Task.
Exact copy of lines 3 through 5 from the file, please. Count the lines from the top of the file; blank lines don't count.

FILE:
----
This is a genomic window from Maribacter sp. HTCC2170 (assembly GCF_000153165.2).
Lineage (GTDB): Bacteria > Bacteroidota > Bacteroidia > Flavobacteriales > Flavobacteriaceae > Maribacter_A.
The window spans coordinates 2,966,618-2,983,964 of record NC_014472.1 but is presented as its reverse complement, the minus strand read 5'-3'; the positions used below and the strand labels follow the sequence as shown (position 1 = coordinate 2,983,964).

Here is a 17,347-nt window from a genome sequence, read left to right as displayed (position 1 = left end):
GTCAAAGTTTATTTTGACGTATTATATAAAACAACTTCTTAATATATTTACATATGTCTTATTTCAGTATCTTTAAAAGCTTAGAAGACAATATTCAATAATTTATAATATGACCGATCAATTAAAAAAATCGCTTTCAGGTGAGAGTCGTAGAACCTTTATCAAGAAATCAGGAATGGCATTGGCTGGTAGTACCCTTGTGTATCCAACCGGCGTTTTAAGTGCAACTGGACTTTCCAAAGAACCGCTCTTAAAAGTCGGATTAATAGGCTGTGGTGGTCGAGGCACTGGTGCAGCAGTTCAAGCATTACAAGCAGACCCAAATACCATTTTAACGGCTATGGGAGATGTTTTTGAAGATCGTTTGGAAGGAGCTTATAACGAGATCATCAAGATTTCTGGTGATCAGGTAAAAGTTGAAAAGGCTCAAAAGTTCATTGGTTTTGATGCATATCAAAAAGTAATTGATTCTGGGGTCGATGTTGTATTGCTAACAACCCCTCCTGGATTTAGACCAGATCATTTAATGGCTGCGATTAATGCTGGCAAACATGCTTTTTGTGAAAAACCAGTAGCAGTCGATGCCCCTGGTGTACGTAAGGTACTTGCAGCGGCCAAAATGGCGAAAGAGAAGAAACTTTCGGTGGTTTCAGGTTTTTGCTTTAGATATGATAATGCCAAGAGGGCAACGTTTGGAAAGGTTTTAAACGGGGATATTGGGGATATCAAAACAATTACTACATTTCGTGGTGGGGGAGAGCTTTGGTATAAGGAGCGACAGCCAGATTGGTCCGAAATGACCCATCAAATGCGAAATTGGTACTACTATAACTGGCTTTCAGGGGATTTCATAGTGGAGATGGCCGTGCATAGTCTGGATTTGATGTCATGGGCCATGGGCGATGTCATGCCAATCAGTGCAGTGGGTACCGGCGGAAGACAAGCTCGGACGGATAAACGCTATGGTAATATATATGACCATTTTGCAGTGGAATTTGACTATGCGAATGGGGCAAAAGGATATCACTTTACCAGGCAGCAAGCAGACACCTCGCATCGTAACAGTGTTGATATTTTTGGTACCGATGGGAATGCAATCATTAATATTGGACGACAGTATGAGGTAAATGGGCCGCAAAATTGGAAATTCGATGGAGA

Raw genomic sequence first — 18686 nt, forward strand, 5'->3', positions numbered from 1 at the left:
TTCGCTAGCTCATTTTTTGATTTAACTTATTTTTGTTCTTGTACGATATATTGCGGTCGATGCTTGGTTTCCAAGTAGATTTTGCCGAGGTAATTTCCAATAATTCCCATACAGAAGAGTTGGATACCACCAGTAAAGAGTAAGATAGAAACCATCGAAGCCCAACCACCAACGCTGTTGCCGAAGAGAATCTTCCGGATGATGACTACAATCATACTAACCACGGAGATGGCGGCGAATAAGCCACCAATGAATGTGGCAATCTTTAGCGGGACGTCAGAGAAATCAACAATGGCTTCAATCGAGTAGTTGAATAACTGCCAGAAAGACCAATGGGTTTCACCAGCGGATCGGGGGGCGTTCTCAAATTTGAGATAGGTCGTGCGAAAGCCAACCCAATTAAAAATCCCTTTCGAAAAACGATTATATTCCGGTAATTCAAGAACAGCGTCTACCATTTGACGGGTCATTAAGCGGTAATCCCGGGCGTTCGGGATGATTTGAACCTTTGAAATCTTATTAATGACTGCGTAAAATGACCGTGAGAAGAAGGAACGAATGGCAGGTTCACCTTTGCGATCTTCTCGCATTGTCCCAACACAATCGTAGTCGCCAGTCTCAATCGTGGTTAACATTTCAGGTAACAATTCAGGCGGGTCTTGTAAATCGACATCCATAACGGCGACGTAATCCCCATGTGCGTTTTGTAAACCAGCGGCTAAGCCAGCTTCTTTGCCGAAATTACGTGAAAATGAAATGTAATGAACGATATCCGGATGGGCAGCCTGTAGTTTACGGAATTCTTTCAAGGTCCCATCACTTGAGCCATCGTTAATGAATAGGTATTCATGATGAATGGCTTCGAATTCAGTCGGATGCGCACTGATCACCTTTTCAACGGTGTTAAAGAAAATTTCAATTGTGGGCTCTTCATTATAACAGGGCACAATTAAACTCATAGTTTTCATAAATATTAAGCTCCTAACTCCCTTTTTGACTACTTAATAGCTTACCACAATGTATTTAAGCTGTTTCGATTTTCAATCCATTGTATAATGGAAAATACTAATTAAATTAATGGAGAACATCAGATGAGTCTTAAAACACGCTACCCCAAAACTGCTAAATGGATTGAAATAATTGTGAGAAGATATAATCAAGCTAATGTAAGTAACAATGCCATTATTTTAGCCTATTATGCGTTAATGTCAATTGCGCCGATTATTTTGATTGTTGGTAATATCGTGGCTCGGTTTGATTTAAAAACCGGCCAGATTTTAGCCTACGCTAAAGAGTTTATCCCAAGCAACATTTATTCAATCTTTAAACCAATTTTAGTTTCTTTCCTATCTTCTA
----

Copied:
The window spans coordinates 2,966,618-2,983,964 of record NC_014472.1 but is presented as its reverse complement, the minus strand read 5'-3'; the positions used below and the strand labels follow the sequence as shown (position 1 = coordinate 2,983,964).

Here is a 17,347-nt window from a genome sequence, read left to right as displayed (position 1 = left end):
GTCAAAGTTTATTTTGACGTATTATATAAAACAACTTCTTAATATATTTACATATGTCTTATTTCAGTATCTTTAAAAGCTTAGAAGACAATATTCAATAATTTATAATATGACCGATCAATTAAAAAAATCGCTTTCAGGTGAGAGTCGTAGAACCTTTATCAAGAAATCAGGAATGGCATTGGCTGGTAGTACCCTTGTGTATCCAACCGGCGTTTTAAGTGCAACTGGACTTTCCAAAGAACCGCTCTTAAAAGTCGGATTAATAGGCTGTGGTGGTCGAGGCACTGGTGCAGCAGTTCAAGCATTACAAGCAGACCCAAATACCATTTTAACGGCTATGGGAGATGTTTTTGAAGATCGTTTGGAAGGAGCTTATAACGAGATCATCAAGATTTCTGGTGATCAGGTAAAAGTTGAAAAGGCTCAAAAGTTCATTGGTTTTGATGCATATCAAAAAGTAATTGATTCTGGGGTCGATGTTGTATTGCTAACAACCCCTCCTGGATTTAGACCAGATCATTTAATGGCTGCGATTAATGCTGGCAAACATGCTTTTTGTGAAAAACCAGTAGCAGTCGATGCCCCTGGTGTACGTAAGGTACTTGCAGCGGCCAAAATGGCGAAAGAGAAGAAACTTTCGGTGGTTTCAGGTTTTTGCTTTAGATATGATAATGCCAAGAGGGCAACGTTTGGAAAGGTTTTAAACGGGGATATTGGGGATATCAAAACAATTACTACATTTCGTGGTGGGGGAGAGCTTTGGTATAAGGAGCGACAGCCAGATTGGTCCGAAATGACCCATCAAATGCGAAATTGGTACTACTATAACTGGCTTTCAGGGGATTTCATAGTGGAGATGGCCGTGCATAGTCTGGATTTGATGTCATGGGCCATGGGCGATGTCATGCCAATCAGTGCAGTGGGTACCGGCGGAAGACAAGCTCGGACGGATAAACGCTATGGTAATATATATGACCATTTTGCAGTGGAATTTGACTATGCGAATGGGGCAAAAGGATATCACTTTACCAGGCAGCAAGCAGACACCTCGCATCGTAACAGTGTTGATATTTTTGGTACCGATGGGAATGCAATCATTAATATTGGACGACAGTATGAGGTAAATGGGCCGCAAAATTGGAAATTCGATGGAGA